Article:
One of these portraits is in a house full of Egyptian motives. The woman is nearby a painted sphinx. She might be Cleopatra. Or perhaps, the owner of the house was influenced by Cleopatra’s fashion sense.

These paintings would not be unique. There were public paintings that portrayed Cleopatra in the Roman world. The Greek writer Plutarch was born a few decades after Cleopatra’s death. He reports seeing these paintings.

A woman on the left, a man on the right. They are dancing. Etruscan tomb near Rome. Tomb of the Lionesses in Tarquinia, Italy, c. 520 BC.

In Roman paintings, skin tone is not to be taken too seriously.

That is due to an artistic convention: men were represented with dark skin and women with white.

Italy has a strong sun most of the year. And Roman men were supposed to be outdoors, exercising or taking part in military campaigns. Thus, they were expected to be quite tanned. A tan was manly.

Meanwhile, virtuous Roman women were supposed to be inside the house. So their skin was expected to be white. White was feminine.

Other people considered unmanly, like children and slaves, were also painted with white skin.

This artistic convention was prevalent in the Mediterranean World at the time -still is in some European paintings.

So Cleopatra’s frescoes in Pompeii do not necessarily represent her true skin tone. Maybe it is accurate, maybe it is not. In Roman paintings, the only women who were depicted with darker skin were those from Sub-Saharan Africa.

Hair and eye color, on the other hand, are more trustworthy.

Cleopatra in cameos and intaglios

Cameos and intaglios are not very helpful when it comes to picturing what Cleopatra looked like. Some of these are tiny intaglios meant to be used in a ring.

Because of the material and how small the surface is, it was difficult to create an accurate portrait. The result in these ones is a pretty generic profile.

Nevertheless, they do represent Cleopatra VII Ptolemy. And they were made during her lifetime or soon after her death.

How the ancient writers describe Cleopatra

Oil painting. Three elegantly dressed Egyptian women are on a stone terrace by a wide river. They are beautiful and wear black, long wigs. Cleopatra is dressed in white.
The ancient historians do not describe Cleopatra’s physical features. So artists used their imaginations to portray her. “Cleopatra on the Terraces of Philae,” by Frederick A. Bridgman, 1896. (Photo: Wikimedia/Public domain)

Annoyingly, the ancient authors do not describe Cleopatra’s physical features. They only say she was beautiful and captivating.

Only Lucan, in one poem, mentions a physical trait of hers; he says her skin was very white:

“…Then came legions of slaves [at Cleopatra’s banquet in Alexandria].
They varied in skin color and age;
some had the dark hair of Libya and others had hair so tawny
that Caesar denied he had ever seen such red hair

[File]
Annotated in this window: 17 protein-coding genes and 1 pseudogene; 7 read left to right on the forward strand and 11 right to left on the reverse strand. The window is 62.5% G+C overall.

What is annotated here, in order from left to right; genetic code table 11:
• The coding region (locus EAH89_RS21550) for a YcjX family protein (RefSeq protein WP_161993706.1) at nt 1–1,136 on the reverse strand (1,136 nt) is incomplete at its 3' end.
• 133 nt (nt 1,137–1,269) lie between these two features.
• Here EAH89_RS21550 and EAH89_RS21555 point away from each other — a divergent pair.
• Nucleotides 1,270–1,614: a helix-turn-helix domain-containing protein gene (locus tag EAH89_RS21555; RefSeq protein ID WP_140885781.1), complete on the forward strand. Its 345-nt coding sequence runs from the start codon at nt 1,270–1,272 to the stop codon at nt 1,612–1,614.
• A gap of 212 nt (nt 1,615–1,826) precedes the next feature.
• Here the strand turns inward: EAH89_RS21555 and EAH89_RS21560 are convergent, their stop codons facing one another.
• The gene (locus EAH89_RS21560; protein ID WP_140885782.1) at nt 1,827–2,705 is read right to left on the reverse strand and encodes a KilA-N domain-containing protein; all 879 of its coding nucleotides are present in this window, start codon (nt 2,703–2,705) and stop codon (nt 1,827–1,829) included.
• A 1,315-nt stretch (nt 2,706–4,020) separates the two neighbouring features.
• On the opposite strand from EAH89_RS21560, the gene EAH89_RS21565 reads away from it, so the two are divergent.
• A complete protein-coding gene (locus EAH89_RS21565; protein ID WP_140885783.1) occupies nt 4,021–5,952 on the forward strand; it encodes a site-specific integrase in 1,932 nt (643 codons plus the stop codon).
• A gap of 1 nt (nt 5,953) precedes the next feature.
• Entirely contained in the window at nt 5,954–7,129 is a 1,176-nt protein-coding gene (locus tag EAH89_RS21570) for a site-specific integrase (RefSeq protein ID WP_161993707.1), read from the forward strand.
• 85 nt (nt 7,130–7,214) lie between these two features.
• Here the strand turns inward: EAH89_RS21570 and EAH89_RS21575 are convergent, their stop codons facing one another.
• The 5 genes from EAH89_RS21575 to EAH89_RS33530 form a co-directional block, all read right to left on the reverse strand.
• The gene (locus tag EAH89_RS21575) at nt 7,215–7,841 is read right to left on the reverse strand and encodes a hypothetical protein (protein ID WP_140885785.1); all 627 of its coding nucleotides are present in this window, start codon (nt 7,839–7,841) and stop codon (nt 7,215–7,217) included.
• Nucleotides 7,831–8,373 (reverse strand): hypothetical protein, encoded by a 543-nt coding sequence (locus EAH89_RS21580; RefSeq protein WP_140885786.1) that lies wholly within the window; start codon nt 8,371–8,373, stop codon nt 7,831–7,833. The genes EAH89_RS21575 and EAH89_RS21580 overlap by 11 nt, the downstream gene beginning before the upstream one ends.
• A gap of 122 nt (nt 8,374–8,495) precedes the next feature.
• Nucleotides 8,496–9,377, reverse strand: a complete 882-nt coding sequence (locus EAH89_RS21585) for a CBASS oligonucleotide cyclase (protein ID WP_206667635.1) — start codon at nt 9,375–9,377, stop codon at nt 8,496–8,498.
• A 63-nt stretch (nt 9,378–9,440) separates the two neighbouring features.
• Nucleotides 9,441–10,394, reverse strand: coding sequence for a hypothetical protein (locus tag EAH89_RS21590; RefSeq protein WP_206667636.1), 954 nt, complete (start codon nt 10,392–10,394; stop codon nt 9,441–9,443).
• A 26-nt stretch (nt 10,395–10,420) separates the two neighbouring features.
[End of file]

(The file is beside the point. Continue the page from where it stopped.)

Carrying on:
in the lands watered by the Rhine; some were dark-skinned
and had woolly hair that receded from their foreheads;…
There the monarchs reclined along with Caesar
whose power was greater; and the queen [Cleopatra],
her dangerous beauty enhanced by cosmetics,…
she wore riches on her head and neck and felt the weight of her jewelry.
Her snow-white breasts shone through diaphanous Sidonian cloth…”
Lucan, Pharsalia 10, 125-145


Lucan may have had inside information on Cleopatra since he was a good friend of Emperor Nero. And Nero’s family was entangled with Cleopatra’s. Actually, they were related by blood.

Remember Mark Antony, Cleopatra’s Roman husband? Well, he had a child, Antonia, from a previous marriage. Antonia and the children of Cleopatra, her half-siblings, were raised together in the same house. And Antonia was Nero’s grandmother.

Also, Nero’s stepfather was raised by Cleopatra’s fiercest enemy, Octavian.


Yes, the genealogy gets crazy. It is enough to say that Nero must have grown up hearing about Cleopatra from both his mother and step-father, both of whom were very well informed about Cleopatra’s intimacies. And poet Lucan, as his friend, was likely privy to them.

Furthermore, Lucan himself, like most Romans, would have known what Cleopatra looked like. Tens of thousands of Romans had seen her in person both in Rome and in Egypt a few decades before. So in Lucan’s time, there was still a vivid memory of Cleopatra’s appearance. Thus, Lucan’s description of Cleopatra may be accurate.


(Read next: The Truth About Cleopatra’s Race: Was She Black, White, or Mixed?)

Of the artifacts above, the coins and the Roman statues are the ones that more reliably portray Cleopatra.

At first, they may seem quite different from one another, but at a second glance, one notices they all render the same features.

Both coins and marble busts show a woman with a straightish forehead that slants backward slightly. Her face is somewhat long, probably oval. She has deep-set eyes, and they are probably big. Her eyebrows sit immediately above her eyes. She has a long, aquiline nose; full, shapely lips; and a rounded, strongish chin. Her neck is short and somewhat thick.